Pubdate: Wed,  7 Nov 2001
Source: Ventura County Star (CA)
Copyright: 2001, Ventura County Star
Author: Peter Schrag, Sacramento Bee
Bookmark: (Cannabis - California)
Bookmark: (Oakland Cannabis Court Case)


U.S. Attorney General John Ashcroft issues unspecified warnings about new
terrorist attacks - somewhere, someplace in some form. The FBI declares
that, despite a month of intense pursuit and a million-dollar reward, it has
few good leads in its search for the anthrax terrorist, or terrorists, and
again asks the public for help. 

But there seems to be no uncertainty and, it seems, plenty of investigative
and legal muscle for at least one phase of the federal government's other
war - rooting out California's providers of medical marijuana. 

In the past month or so, according to the New York Times, the feds have
uprooted a marijuana garden run by patients, who under the provisions of
California Proposition 215, passed by voters in 1996, have the legal right
to smoke pot if they have a doctor's recommendation. The feds also have
raided a West Hollywood cannabis buyers' club, one of the largest in the
state. And they've seized the records of a lawyer and doctor in the town of
Cool who recommended pot for patients suffering from the effects of cancer
chemotherapy and the symptoms of AIDS, glaucoma and other maladies. 

The Justice Department is operating entirely within the provisions of
federal law, which declares pot to be a dangerous substance, lacking any
medicinal value. Last spring, the U.S. Supreme Court reinforced the Justice
Department strategy by overwhelmingly striking down the claims of the
Oakland Cannabis Buyers Club that medical necessity gave it a common-law
defense against the federal injunction shutting it down. 

The feds' campaign is confined almost entirely to civil proceedings, seeking
court orders and threatening doctors with loss of their right to prescribe,
a sanction that in essence would drive them out of practice. They thereby
avoid the daunting prospect of getting criminal convictions from jurors who
may themselves have voted for measures such as Proposition 215 and who in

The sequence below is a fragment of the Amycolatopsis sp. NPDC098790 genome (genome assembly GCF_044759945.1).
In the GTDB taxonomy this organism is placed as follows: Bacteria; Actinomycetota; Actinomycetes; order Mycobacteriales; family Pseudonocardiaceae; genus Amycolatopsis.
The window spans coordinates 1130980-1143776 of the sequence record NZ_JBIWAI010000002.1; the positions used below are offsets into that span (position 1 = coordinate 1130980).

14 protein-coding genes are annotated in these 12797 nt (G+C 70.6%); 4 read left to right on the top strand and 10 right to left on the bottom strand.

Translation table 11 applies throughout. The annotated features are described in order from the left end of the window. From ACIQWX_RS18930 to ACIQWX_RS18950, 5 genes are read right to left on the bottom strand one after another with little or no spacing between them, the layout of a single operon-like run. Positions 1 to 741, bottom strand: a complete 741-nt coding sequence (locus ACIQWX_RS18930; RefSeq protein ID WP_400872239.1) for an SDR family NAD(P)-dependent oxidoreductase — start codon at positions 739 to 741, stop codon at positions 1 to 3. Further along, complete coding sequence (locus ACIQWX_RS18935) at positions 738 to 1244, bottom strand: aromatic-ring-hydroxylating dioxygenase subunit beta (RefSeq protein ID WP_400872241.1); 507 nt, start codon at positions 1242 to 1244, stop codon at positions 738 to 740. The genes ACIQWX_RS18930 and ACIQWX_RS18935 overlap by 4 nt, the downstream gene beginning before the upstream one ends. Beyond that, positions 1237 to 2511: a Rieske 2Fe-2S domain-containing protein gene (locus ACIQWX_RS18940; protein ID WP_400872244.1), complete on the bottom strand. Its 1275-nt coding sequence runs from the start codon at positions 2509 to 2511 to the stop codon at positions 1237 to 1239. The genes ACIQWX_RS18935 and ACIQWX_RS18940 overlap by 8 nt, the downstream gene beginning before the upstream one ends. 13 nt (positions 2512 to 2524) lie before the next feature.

any case are likely to sympathize with terminally ill patients struggling to
mitigate pain and prolong life. 

In virtually every state where medical marijuana initiatives have been put
before voters - Arizona, Oregon, Washington, Maine, Colorado, Nevada, the
District of Columbia - they've passed overwhelmingly. And in a poll taken
last March by the Pew Research Center, 73 percent of Americans said they
favored medical use of marijuana with a doctor's prescription. 

So why are the feds harassing the marijuana providers? To be sure, there's
no certainty that they're only growing for medicinal purposes or providing
pot only to people legally entitled to get it even under state law. But
especially at a time like this, when we're told that the FBI is devoting
extraordinary resources to the prevention of domestic terrorism, you'd think
the feds would have more important things to do. 

Even in ordinary times, this was a dubious campaign, especially in an
administration that so constantly professed its respect for state
prerogatives and a disdain for the heavy hand of Washington. In virtually
every other Western nation - Canada, Britain and most of Europe, where the
prime objective is to reduce the harm of both drug use and harsh drug law
enforcement - there are strong moves to depenalize marijuana possession.
American politicians seem to be the only ones who've adamantly resisted that

In a major new book, "Drug War Heresies," Robert MacCoun, who teaches law
and public policy at University of California at Berkeley, and Peter Reuter
of the University of Maryland, point out that depenalizing is not the same
as legalization. It simply can mean far more discretion in enforcement, as
the justice system already does on crimes such as prostitution and gambling.
Where such policies are wisely pursued, MacCoun's and Reuter's voluminous
data show no significant increase in use. 

In their most recent ballot measures, as in Nevada last year, the promoters
of medical marijuana have sought to designate the state itself as the
provider of medical marijuana. So far it hasn't happened, but if it does, it
would put the feds in the embarrassing position of having to go after state

In the meantime, the primary providers under the state medical marijuana
laws remain the users themselves, or those who, under those initiatives, are
their primary caretakers - usually under the general supervision, and thus
the general approval, of the state. 

But what's most troubling about the feds' recent efforts to go after the
providers is that they are doing it at all. The government's own studies
have shown that the danger of smoked marijuana is totally irrelevant for
terminal cases. Nor is there any evidence from the European cases that
depenalizing its use leads to increased use of cocaine or other more
dangerous drugs. 

When every spare agent and investigator should be devoted to multiple
threats of terrorism, many from sources we may not have fully imagined, why
is the government making war on some of our sickest citizens and the doctors
who are treating them?
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